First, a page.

If you grew up in the early 90s and 2000s (or had kids in school at the time), you might remember the classic “stop drop and roll” advice spread throughout the country in fire safety drills. For those who need a little refresher, “stop, drop, and roll” was a method for extinguishing a fire if your clothes caught the flames. Fire safety instructors taught children to pause where they were (stop), drop onto the ground (drop), and roll around on the ground until the flames were put out (roll). The simple little phrase made it easy for children and adults to remember even in times of panic.
“Stop, drop, and roll” is counterintuitive. When we’re on fire, our first instinct might be to run around, try to get away from the fire, or fight to take the garment that caught fire off. Neither of these actions is very logical or safe. They can cause other parts of our body or outfit to catch fire, which would be dangerous. Running also exposes the fire to more oxygen, which keeps it burning and may even make it burn hotter and spread faster.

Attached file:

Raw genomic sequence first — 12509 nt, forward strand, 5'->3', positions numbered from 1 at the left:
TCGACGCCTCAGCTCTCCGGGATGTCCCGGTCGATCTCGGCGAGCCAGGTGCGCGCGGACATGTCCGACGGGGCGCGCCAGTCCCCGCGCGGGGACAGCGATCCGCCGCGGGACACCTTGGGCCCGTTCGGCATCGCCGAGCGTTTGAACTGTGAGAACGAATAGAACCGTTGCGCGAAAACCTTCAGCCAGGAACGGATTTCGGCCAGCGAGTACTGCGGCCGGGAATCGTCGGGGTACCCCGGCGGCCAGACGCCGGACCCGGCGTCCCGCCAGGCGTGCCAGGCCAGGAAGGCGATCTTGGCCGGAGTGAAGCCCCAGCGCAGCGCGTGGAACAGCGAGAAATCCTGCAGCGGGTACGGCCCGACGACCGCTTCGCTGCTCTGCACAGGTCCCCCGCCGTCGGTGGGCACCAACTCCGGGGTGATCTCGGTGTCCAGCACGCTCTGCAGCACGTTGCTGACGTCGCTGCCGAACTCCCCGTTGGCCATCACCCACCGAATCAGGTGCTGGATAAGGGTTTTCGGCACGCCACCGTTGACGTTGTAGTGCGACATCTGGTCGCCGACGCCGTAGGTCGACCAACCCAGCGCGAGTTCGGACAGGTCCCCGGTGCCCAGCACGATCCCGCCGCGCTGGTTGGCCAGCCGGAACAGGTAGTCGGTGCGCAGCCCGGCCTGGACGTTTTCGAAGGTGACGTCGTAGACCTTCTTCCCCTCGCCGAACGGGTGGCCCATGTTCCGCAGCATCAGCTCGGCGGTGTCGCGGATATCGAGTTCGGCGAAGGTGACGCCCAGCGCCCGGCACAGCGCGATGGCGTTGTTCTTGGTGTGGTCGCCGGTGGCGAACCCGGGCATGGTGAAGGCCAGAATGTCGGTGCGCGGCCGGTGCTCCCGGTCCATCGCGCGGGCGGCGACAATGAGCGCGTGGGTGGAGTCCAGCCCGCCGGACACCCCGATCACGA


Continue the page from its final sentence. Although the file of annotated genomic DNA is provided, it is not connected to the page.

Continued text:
When you drop for “stop, drop, and roll,” you should go into a prone position. Once you’re on the ground, you should also cover your face with both hands to help keep the flames from making contact with this vulnerable part of the body. As you roll over and smother the fire, you should not stop until the flames have been fully extinguished. This advice is still a good idea to have in mind in case you end up in a situation where your clothes are on fire. However, it’s no longer being taught to children in elementary school, middle school, or high school fire safety classes.
Unfortunately, the times are changing, and so is fire safety protocol. The well-known “stop, drop, and roll” method is not a feature of fire safety education anymore. The reason for this change is that these old fire safety teachings are now considered outdated. Instead of “stop, drop, and roll,” fire safety educators instruct children on more up-to-date methods of fire safety.
This kind of protocol can change based on new trends and emerging information. While it can be confusing for parents and educators to keep up with new fire safety protocols, having the most up-to-date and current fire safety drills helps keep our kids safe. Also, our kids can teach us the new fire safety techniques they learn from their fire safety drills. "Stop drop and roll" will probably stick with those of us who grew up learning about it in fire safety drills forever. It has a very catchy name and it’s easy to recall in stressful situations.
Still, we can always learn new ways to practice fire safety. The important thing is that children and adults know what to do in a fire emergency before it happens.
Categorised in: Uncategorized
This post was written by admin